A Conversation With Jeff Moss
A Conversation With Jeff Moss

A Conversation With Jeff Moss

Omer: I was going through random Google searches against your name and I found Platinum Net, what is it?

Jeff: That was one of twelve underground messaging networks, Fido network that crypto jobs remote I belong to. And they all used the Fido net method of straight forward messaging. It wasn’t the part of Fido net but it used the Fido net protocol to reach on private messaging networks. It was a pretty small network out of Canada and it dealt mostly with the hacking information, and how to modify your car engine and whole bunch of random hacking kind of related topics, that was the reason I start DefCon,15 years ago because I was a friend with a guy who ran Platinum Net there. He ran the US main node and redistribution in United States. He got a new job; his parents had to move, so he had to take down the network. He wanted to do a party for every body and he asked me for help. But then his parents left early and he had to go over night as well. I was just stuck there, holding my bag, thinking about how to deal with the situation. I turned off to the other networks I belong to and invited every body to DefCon.

Omer: Jeff Moss was already in place, why did the idea of black have evolved?

Jeff: When DefCon started it was all a passion. Nobody at our age could get jobs; there were no jobs in computer security. And there wasn’t really even a market. The only people who were doing security work were people working for government, banks or universities or maybe manufacturers. There was really no chance to get a job. But then the internet boom sort of changed all that and as the boom was beginning, people started looking for IT people for installment of networks and other infrastructures. All of a sudden everybody started getting jobs that we knew. And they were looking for jobs, they got it and then they tried convincing their bosses to pay for their trips to DefCon. DefCon was just a straight hacking convention, and not really something serious. The announcements made there were not really serious, so you show that to your boss and he is not going to pay your way to DefCon. So everybody suggested that there should be something more serious and conventional event similar to the nature of DefCon. So they can show it to their bosses and their trips can be paid. A friend of mine, Larry was his name, suggested to do a whole new convention which is more serious sounding and charge them a bunch of money for it, because when you charge money for something, you can sort of manage expectations. So by charging money we could fly in the best speakers, we can pay the flight rent, we can pay to spend some time to develop the content. So that’s what it sort of became. Black Hat was totally a spin off.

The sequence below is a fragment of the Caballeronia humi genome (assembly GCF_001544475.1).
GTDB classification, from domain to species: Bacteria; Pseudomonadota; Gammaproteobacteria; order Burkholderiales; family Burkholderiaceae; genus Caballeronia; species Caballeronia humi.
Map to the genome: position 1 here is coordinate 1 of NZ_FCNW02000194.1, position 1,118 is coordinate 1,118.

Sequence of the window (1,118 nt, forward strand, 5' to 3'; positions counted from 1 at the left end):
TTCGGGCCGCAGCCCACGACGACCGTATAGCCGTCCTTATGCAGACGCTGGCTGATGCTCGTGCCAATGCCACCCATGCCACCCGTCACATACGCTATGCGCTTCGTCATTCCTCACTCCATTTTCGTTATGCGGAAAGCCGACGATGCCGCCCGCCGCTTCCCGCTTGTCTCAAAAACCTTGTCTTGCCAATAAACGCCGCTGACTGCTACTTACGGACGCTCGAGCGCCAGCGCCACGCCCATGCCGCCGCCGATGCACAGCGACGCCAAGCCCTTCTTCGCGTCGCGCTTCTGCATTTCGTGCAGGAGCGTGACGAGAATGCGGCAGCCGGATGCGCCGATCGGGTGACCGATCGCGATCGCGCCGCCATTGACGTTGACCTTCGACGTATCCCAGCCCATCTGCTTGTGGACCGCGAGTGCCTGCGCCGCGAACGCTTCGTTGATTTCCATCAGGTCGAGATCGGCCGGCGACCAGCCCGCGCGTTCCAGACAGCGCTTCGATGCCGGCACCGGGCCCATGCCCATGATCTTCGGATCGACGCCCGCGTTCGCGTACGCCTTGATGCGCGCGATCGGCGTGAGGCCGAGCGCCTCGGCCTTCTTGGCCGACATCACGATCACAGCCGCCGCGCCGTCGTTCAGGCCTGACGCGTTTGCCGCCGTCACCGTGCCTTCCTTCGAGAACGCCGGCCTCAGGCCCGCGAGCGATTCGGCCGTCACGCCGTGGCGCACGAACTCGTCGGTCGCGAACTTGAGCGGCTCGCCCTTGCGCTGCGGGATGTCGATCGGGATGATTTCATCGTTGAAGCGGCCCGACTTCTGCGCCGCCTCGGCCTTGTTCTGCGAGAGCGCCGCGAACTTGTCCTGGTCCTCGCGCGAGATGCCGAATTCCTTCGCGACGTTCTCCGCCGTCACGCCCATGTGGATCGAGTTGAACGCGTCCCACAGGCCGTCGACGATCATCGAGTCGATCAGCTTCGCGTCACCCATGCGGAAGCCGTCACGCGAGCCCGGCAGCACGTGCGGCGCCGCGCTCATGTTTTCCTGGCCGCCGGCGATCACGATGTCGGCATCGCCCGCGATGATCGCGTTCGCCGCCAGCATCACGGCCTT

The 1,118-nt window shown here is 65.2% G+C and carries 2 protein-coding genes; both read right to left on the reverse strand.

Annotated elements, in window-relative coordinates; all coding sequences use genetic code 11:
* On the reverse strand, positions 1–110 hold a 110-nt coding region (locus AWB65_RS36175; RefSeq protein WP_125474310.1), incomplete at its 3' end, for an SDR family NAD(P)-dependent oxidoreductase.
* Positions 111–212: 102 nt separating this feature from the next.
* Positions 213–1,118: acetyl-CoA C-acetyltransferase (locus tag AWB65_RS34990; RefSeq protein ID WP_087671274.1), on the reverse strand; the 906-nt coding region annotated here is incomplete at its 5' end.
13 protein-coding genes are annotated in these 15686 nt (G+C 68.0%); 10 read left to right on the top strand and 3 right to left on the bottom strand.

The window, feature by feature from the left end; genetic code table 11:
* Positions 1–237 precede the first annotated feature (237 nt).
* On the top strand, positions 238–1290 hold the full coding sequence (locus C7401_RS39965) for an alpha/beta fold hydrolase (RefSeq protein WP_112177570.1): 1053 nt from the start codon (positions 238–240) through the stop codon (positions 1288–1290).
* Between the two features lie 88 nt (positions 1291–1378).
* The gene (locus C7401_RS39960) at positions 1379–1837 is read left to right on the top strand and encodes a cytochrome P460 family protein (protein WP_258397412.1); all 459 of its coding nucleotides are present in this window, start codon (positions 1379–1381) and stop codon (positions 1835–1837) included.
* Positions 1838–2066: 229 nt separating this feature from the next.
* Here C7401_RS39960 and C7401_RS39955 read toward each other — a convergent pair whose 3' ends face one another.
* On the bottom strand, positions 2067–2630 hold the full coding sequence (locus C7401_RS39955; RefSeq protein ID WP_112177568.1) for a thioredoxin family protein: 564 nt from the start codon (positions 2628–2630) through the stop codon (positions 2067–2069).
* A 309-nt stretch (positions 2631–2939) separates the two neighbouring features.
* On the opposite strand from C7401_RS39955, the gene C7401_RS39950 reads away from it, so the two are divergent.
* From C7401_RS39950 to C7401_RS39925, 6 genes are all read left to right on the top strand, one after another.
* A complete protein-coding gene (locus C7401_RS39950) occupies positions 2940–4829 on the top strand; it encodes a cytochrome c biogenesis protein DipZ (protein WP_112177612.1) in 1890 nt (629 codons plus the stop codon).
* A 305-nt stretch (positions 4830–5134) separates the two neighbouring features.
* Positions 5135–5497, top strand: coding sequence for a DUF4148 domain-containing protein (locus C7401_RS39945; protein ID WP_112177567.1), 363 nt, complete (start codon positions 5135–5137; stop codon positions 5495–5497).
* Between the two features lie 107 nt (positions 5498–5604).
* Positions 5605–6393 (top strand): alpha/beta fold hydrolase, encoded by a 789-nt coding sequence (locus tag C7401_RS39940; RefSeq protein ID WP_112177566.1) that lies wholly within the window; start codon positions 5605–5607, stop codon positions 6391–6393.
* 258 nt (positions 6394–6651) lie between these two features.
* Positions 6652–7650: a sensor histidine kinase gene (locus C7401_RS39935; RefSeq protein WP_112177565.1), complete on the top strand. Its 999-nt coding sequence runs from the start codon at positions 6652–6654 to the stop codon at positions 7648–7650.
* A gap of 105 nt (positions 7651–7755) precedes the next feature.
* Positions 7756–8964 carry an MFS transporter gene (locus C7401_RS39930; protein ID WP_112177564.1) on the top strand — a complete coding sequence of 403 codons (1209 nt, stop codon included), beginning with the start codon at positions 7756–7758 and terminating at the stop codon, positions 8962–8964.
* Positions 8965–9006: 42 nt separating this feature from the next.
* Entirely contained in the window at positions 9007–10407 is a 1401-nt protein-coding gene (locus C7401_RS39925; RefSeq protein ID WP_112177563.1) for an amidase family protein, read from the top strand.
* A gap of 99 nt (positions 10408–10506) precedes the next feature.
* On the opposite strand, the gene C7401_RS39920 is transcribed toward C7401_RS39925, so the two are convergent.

Omer: What do you think that how the whole idea of security has moved a step further, from PDP’s to the modern computers, how far has it come from the early days of personal firewalls to the unsupervised IDS algorithms?

Jeff: It is fantastically more complicated now. The market just for security skills is fantastic. Competition sort of breed specialization and so 15 years ago it used to be 4 people each with different knowledge and you can pretty much understand any problem, you know the telephone problems, the UNIX problems, it wasn’t that complicated back then. Now you can have hundred people in a room and still not understand all the implications of dynamic html and a virtualized system on the multi processor core and it goes on and on and it can be hideously complicated. So on one hand it has matured the security market and on the other hand, the problems it created for it self are more and more complicated and harder to understand specializations. So it isn’t about one technology anymore. For example, if someone is expert on “SQL Injection on Oracle”, they don’t know much about anything else, because they have specialized it so much and it has extremely vast scope. And I don’t know if that is the best for the market place because if that person is to go find a job again, there will not be many places out there, hiring people who know about SQL injection on Oracle. So after re-training, they can pick those skills and may be do SQL injections on Microsoft products. But even that is completely different from what it was probably 6 to 7 years ago. I think it has changed a lot to what it used to be 10 years ago.

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